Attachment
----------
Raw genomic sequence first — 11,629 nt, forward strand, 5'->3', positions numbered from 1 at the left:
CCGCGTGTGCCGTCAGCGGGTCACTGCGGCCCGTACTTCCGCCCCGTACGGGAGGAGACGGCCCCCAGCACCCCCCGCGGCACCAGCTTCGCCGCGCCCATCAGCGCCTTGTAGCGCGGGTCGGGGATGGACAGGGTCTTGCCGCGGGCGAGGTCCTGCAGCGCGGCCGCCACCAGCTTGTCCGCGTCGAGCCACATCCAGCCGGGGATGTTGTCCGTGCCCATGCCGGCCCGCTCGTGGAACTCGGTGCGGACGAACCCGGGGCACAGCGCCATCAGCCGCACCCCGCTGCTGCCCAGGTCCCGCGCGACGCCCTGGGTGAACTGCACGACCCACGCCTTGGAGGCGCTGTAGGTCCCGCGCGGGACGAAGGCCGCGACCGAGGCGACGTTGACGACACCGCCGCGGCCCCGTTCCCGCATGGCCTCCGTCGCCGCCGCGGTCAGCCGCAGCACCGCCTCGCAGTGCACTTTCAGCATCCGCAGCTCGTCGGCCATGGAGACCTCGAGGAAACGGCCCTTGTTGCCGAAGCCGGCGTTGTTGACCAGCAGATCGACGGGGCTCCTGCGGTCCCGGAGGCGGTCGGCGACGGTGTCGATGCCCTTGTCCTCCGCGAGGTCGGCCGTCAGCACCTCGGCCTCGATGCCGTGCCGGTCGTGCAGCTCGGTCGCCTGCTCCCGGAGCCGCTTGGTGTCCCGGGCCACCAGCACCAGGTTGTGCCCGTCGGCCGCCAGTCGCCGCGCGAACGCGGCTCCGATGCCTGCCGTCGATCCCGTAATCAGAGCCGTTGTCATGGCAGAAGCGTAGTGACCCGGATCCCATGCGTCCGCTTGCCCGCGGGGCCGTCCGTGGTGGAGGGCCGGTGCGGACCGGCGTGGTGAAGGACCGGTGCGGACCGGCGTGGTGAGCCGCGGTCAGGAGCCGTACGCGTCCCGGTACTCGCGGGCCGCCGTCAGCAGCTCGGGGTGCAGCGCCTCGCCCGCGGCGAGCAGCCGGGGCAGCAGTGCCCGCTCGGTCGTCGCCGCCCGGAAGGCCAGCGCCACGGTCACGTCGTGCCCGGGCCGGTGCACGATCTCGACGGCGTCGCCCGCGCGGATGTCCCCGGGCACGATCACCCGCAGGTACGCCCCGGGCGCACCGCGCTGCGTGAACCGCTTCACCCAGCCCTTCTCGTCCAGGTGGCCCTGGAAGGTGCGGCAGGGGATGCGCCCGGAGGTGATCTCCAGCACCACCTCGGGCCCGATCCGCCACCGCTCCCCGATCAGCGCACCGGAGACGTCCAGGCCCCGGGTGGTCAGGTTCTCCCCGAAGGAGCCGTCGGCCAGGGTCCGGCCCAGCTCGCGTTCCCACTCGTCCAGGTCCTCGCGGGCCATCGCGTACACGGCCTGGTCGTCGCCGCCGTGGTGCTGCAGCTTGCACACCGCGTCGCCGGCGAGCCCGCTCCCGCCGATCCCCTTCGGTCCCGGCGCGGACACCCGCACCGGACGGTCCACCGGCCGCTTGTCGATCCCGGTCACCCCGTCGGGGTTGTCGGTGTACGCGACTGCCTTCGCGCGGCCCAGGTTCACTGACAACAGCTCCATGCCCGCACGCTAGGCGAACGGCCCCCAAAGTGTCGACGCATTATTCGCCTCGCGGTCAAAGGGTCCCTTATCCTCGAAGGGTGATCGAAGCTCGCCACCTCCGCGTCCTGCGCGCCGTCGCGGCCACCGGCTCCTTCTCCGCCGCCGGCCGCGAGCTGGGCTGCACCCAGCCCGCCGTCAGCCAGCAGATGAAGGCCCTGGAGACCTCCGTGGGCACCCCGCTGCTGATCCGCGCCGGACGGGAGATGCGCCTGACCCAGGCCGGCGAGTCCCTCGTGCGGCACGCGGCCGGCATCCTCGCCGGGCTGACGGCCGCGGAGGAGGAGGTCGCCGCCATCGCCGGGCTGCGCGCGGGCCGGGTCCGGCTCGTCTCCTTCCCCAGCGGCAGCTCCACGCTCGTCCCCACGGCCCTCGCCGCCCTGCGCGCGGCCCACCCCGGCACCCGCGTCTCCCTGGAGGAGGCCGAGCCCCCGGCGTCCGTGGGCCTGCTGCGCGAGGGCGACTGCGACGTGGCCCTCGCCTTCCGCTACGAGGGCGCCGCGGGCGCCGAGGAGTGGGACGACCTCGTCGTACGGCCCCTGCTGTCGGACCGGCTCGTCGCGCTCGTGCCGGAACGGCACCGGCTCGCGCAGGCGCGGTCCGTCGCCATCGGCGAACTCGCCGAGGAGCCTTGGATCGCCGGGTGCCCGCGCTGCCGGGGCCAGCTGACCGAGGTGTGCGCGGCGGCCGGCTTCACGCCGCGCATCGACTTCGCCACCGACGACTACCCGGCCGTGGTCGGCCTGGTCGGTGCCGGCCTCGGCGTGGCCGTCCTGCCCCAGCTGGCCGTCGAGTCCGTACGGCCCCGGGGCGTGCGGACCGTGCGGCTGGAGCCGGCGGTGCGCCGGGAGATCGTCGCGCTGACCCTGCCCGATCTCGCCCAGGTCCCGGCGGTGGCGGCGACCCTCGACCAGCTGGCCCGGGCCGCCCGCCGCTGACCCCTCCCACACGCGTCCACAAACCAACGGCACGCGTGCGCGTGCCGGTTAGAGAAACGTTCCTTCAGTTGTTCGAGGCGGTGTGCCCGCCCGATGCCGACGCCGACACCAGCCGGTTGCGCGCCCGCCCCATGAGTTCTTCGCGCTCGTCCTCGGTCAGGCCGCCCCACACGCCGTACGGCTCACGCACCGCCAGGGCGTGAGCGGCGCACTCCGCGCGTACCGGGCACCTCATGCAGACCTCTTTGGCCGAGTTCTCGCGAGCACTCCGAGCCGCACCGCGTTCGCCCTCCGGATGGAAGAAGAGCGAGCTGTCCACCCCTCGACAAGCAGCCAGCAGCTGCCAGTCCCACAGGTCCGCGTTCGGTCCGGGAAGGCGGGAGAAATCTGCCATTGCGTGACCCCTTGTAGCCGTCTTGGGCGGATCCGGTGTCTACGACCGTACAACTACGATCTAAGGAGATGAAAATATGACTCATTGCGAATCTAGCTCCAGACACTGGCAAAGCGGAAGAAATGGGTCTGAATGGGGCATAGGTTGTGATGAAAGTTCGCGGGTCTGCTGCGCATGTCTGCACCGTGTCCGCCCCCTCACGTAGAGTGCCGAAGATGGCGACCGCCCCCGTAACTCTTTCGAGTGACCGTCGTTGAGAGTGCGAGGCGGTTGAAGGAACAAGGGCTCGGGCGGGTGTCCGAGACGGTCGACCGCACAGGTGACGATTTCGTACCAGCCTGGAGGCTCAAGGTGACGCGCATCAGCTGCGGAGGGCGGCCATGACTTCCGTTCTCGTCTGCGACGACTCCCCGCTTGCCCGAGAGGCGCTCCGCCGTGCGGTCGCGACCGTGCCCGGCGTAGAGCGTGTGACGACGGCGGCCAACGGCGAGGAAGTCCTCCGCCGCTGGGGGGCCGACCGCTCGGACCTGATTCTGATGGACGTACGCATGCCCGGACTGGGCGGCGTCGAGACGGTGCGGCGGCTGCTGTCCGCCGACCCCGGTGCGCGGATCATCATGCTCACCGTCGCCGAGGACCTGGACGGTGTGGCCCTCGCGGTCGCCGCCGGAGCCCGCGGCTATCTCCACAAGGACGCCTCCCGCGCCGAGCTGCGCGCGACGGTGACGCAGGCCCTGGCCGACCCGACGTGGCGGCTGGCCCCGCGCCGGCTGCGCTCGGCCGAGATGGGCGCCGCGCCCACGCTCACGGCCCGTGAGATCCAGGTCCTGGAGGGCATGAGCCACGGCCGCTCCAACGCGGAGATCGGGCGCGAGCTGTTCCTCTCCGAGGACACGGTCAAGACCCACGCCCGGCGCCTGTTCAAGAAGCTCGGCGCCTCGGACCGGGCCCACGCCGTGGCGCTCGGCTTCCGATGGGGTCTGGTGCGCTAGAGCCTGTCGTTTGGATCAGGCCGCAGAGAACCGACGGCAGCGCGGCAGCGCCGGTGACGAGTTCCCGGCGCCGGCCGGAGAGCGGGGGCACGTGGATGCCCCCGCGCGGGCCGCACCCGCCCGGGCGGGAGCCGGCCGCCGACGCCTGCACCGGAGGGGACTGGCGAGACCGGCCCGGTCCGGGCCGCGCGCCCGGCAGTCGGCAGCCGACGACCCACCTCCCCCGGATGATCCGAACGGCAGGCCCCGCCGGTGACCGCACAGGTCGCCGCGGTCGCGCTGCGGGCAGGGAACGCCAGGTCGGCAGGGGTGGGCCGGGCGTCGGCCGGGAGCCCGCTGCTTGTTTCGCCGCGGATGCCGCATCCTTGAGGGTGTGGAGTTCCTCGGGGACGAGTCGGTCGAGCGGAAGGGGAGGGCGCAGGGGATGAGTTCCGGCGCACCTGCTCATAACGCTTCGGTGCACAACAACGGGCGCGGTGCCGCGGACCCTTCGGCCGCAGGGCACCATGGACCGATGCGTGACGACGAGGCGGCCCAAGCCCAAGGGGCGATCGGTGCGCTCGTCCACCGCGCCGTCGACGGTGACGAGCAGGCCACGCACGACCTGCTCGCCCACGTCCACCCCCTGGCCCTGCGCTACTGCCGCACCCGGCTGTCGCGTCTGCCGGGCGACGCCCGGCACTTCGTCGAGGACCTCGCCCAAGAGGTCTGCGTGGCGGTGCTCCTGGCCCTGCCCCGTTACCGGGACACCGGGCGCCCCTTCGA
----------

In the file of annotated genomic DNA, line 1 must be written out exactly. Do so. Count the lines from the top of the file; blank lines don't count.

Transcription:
Raw genomic sequence first — 11,629 nt, forward strand, 5'->3', positions numbered from 1 at the left: